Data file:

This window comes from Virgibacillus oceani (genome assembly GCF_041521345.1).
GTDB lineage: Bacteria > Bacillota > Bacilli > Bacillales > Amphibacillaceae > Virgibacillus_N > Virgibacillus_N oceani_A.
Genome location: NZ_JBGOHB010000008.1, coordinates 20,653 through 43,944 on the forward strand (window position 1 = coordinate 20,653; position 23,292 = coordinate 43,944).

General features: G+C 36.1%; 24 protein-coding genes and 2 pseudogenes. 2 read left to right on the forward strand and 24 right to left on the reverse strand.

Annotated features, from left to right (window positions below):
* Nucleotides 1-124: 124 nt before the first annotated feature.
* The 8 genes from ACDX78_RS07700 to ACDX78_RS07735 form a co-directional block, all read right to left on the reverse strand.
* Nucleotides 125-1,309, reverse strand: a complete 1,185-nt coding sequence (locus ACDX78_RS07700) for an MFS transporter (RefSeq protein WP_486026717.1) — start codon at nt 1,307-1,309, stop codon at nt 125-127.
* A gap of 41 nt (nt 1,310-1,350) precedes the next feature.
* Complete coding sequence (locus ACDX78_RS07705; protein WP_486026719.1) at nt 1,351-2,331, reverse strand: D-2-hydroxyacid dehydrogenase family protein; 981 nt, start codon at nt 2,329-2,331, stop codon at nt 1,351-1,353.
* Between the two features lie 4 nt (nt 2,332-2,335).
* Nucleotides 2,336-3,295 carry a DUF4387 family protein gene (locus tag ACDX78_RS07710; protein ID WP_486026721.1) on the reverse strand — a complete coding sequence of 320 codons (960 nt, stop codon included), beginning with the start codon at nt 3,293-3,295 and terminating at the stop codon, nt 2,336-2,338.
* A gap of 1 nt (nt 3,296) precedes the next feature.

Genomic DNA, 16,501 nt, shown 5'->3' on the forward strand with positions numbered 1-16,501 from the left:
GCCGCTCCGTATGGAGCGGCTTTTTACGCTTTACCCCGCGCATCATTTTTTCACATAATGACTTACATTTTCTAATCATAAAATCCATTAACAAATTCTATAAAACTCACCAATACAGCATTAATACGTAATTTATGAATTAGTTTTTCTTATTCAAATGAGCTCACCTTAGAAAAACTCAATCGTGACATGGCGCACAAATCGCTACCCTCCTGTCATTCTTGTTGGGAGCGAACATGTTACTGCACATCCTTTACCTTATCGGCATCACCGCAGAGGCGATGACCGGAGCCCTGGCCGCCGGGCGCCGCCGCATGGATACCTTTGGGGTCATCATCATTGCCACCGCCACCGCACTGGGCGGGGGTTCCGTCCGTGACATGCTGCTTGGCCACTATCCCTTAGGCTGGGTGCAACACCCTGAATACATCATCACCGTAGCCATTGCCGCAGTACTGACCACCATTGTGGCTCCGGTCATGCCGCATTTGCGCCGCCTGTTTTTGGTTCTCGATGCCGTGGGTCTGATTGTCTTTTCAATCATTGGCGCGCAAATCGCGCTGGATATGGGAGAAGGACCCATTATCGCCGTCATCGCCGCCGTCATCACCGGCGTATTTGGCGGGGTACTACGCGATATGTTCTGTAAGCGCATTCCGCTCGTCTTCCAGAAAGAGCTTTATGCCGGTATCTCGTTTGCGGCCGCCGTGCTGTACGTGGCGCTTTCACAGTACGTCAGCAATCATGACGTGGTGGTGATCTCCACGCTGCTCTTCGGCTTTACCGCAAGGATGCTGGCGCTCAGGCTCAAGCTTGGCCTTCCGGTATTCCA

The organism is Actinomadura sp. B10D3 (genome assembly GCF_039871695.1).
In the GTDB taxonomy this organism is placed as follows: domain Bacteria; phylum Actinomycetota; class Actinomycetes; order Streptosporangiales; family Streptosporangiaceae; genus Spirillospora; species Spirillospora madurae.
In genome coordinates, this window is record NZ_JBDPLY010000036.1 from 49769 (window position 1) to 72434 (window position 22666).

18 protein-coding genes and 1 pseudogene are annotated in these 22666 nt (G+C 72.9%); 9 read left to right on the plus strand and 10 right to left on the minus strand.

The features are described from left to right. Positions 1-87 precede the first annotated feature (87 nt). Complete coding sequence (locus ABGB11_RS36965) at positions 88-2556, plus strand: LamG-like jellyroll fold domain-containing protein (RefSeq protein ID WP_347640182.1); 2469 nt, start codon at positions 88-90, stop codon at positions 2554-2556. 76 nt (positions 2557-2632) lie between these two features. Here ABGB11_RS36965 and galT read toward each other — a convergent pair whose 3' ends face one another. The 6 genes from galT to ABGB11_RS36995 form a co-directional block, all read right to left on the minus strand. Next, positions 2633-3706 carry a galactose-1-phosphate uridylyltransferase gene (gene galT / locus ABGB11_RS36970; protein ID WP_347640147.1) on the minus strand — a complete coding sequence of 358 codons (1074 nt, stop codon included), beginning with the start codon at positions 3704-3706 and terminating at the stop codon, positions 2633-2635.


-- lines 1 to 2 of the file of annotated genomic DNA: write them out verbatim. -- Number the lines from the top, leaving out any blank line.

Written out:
This window comes from Virgibacillus oceani (genome assembly GCF_041521345.1).
GTDB lineage: Bacteria > Bacillota > Bacilli > Bacillales > Amphibacillaceae > Virgibacillus_N > Virgibacillus_N oceani_A.